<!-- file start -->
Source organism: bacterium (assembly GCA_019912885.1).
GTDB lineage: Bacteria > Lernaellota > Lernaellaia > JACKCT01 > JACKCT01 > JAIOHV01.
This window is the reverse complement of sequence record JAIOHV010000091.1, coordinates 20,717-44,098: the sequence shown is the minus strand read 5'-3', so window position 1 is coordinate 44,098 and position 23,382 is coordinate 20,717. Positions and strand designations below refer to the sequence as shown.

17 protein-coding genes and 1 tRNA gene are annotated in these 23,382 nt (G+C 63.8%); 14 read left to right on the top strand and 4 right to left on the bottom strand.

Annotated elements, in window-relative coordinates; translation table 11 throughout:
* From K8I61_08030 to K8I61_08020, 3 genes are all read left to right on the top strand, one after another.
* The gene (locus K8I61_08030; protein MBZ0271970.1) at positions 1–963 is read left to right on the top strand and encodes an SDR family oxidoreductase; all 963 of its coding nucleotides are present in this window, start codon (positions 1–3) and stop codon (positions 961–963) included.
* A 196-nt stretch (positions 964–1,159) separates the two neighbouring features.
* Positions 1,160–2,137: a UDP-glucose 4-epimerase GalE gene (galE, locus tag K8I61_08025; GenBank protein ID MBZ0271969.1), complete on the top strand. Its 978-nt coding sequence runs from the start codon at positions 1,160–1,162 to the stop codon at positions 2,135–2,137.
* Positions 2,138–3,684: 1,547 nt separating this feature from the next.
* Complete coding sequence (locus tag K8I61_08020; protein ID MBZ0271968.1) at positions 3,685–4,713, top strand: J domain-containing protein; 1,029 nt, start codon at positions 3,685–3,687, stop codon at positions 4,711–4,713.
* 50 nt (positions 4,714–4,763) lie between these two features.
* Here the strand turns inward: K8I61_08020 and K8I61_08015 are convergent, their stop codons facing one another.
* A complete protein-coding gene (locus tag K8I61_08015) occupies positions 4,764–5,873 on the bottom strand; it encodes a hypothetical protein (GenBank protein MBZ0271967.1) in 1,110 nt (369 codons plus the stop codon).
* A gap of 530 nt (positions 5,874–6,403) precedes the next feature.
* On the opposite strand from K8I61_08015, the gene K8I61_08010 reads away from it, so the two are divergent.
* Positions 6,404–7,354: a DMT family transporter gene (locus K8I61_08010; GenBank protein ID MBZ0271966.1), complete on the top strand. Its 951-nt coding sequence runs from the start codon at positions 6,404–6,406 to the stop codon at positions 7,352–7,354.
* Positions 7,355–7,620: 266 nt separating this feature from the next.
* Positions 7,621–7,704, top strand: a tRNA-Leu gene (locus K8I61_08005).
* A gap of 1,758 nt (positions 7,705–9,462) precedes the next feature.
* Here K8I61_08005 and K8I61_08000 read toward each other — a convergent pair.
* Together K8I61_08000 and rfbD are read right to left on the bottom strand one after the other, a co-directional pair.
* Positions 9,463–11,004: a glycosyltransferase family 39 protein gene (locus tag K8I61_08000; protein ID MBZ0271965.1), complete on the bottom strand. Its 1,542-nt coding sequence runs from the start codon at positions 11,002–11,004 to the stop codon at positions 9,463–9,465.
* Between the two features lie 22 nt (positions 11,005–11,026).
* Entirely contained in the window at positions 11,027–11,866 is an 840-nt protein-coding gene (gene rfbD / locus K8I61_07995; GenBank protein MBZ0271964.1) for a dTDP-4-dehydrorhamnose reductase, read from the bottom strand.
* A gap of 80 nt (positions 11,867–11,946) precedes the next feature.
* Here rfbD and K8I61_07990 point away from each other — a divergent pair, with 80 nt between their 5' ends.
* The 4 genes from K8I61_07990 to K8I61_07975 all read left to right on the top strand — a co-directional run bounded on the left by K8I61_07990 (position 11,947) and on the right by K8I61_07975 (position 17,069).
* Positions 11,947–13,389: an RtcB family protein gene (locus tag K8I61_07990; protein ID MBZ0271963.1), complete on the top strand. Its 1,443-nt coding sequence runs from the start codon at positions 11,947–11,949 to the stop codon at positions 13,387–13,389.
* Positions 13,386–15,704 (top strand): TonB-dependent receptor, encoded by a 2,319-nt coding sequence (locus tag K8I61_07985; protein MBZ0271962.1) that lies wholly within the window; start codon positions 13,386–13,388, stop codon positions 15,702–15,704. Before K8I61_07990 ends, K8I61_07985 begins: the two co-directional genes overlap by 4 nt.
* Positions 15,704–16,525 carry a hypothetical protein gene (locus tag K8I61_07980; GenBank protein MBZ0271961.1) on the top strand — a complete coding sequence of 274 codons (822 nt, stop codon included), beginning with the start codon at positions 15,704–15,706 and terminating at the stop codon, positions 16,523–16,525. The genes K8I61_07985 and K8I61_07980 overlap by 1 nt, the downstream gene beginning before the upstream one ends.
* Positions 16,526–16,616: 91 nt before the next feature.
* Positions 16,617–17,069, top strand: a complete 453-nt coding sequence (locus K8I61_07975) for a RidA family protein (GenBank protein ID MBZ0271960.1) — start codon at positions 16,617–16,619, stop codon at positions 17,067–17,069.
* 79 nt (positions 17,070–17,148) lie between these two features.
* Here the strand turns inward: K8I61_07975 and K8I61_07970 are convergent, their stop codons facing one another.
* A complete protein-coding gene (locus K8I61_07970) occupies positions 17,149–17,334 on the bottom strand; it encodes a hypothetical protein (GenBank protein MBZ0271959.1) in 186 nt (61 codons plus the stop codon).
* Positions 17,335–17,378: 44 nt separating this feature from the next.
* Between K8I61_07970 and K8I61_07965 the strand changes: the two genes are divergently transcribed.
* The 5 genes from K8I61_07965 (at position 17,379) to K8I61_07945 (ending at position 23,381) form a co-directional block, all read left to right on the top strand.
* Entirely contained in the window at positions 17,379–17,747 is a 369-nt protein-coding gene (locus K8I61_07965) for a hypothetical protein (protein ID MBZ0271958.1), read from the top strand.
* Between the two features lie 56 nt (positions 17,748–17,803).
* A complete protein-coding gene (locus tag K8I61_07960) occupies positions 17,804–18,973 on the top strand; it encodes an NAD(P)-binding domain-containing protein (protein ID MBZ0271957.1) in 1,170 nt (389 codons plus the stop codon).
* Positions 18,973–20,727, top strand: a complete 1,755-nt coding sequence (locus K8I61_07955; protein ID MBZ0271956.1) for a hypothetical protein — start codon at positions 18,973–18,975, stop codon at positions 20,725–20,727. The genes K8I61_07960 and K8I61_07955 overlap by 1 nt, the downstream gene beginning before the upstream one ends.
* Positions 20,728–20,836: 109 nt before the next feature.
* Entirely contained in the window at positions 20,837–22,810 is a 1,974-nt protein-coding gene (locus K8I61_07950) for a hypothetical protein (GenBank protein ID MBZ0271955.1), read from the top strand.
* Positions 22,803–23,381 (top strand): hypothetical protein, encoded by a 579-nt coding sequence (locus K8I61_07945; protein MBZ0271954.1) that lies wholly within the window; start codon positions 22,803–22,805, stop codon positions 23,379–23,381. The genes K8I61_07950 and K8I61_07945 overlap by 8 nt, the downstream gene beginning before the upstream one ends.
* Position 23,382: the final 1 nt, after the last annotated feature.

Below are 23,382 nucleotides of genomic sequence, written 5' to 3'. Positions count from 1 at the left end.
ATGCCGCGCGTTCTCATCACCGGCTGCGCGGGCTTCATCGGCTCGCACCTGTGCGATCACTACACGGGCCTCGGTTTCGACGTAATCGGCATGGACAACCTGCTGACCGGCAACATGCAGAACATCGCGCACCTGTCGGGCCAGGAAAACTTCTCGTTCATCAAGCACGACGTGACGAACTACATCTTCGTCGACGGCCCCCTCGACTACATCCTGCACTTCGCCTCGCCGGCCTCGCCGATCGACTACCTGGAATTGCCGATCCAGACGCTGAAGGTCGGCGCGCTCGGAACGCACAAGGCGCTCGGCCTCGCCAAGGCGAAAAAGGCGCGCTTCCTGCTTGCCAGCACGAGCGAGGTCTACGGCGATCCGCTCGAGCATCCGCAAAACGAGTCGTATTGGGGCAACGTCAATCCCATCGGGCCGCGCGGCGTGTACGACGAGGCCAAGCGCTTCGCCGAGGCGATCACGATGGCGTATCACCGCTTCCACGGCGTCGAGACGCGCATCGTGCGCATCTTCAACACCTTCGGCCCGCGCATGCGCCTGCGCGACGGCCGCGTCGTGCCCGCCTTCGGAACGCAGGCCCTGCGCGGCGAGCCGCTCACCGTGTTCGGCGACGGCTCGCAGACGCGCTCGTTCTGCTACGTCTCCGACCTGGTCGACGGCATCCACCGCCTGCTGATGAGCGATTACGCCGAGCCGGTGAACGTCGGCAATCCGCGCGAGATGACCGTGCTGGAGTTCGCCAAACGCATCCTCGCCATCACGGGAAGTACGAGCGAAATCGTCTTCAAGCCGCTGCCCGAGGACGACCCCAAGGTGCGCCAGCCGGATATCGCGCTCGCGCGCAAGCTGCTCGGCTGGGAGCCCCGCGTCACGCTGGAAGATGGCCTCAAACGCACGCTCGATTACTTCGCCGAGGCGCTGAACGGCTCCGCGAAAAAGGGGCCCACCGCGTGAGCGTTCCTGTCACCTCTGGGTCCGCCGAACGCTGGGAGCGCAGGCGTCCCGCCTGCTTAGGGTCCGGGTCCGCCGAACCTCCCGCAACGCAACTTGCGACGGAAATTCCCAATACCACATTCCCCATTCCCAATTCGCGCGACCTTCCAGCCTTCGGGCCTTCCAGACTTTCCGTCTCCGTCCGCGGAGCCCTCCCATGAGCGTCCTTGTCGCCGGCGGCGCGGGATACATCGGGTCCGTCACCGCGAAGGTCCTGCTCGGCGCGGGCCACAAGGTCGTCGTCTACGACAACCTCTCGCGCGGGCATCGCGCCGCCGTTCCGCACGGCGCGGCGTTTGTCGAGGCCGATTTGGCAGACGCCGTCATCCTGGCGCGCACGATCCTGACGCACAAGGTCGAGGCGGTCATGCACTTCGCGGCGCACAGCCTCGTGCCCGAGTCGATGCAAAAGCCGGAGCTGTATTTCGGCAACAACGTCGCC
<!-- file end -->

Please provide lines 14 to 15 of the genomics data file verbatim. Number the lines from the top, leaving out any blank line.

* A complete protein-coding gene (locus tag K8I61_08015) occupies positions 4,764–5,873 on the bottom strand; it encodes a hypothetical protein (GenBank protein MBZ0271967.1) in 1,110 nt (369 codons plus the stop codon).
* A gap of 530 nt (positions 5,874–6,403) precedes the next feature.